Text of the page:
Airlines Virgin and Jetstar are being taken to court by the Australian Competition and Consumer Commission for ‘drip pricing‘ – increasing the price of a headline fare by mostly unavoidable increments, such as credit card or PayPal booking fees.
“This can result in consumers paying a higher price than the advertised price, or spending more than they realise,” the ACCC said.
The ACCC alleges that “Jetstar and Virgin each made representations on their websites and mobile sites that certain domestic airfares were available for purchase at specific prices, when in fact those prices were only available if payment was made using particular methods.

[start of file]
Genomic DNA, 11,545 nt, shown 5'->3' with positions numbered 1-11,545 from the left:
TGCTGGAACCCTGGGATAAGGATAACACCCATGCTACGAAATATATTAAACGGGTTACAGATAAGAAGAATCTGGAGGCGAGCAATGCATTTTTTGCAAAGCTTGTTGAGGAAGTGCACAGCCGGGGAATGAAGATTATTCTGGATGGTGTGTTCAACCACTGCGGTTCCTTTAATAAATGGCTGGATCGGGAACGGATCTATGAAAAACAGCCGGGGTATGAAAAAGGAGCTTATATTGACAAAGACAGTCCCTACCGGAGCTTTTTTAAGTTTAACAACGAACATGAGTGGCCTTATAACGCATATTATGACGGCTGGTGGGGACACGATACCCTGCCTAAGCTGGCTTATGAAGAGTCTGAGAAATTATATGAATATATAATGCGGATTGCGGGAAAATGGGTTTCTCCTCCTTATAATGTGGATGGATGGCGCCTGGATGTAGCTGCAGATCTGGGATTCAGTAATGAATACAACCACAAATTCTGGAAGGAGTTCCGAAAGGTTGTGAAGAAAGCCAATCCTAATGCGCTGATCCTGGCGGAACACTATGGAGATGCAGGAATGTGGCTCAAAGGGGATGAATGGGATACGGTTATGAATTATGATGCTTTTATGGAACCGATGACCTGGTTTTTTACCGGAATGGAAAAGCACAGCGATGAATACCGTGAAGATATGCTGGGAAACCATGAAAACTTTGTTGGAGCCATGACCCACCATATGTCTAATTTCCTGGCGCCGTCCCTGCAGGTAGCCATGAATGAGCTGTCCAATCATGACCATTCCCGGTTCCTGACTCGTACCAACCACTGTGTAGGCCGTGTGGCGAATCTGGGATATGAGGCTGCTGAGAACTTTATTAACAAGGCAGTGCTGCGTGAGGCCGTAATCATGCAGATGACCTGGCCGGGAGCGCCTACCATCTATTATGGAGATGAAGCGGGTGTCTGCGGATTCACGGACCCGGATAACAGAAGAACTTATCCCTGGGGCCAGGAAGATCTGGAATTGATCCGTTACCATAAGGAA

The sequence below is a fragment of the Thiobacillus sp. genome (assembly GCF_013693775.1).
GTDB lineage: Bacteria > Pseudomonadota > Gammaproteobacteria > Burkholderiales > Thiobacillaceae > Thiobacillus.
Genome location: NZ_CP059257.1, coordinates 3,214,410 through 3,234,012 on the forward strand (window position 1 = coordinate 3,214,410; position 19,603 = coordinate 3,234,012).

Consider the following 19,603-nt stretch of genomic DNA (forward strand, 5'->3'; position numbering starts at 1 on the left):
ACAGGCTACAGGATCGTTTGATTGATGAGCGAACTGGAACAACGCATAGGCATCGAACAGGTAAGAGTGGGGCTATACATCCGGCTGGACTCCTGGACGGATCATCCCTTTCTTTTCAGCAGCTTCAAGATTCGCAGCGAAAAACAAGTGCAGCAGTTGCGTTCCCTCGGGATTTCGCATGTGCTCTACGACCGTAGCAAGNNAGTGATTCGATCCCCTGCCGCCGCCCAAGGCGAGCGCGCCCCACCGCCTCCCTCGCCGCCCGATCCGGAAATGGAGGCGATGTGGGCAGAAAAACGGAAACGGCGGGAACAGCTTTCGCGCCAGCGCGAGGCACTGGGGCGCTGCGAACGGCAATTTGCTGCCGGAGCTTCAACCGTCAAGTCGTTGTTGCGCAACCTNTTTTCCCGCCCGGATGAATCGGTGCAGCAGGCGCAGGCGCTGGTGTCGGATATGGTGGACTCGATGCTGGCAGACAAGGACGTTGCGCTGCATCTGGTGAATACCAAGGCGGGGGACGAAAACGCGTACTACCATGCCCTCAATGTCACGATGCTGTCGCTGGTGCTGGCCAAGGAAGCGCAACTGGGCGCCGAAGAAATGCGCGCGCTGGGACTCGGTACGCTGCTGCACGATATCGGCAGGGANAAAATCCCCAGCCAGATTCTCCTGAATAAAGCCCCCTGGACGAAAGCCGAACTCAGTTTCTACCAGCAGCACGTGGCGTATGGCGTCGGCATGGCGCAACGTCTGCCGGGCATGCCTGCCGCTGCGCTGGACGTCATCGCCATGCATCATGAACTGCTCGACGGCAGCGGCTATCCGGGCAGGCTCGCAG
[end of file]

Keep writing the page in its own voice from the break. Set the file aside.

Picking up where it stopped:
“In relation to specific advertised airfares, the ACCC alleges that each airline failed to adequately disclose an additional Booking and Service Fee.
- “Jetstar charged a Booking and Service Fee of $8.50 per passenger, per domestic flight if payment was made by a credit card (other than a Jetstar branded credit card) or PayPal; and
- “Virgin charged a Booking and Service Fee of $7.70 per passenger, per booking if payment was made by a credit or debit card or PayPal.
“The ACCC alleges that these fees applied to the substantial majority of online bookings and should have been disclosed upfront and prominently with or within headline prices.”
It is seeking pecuniary penalties, declarations, injunctions, corrective advertising and costs against each airline. Federal Court hearings begin in August.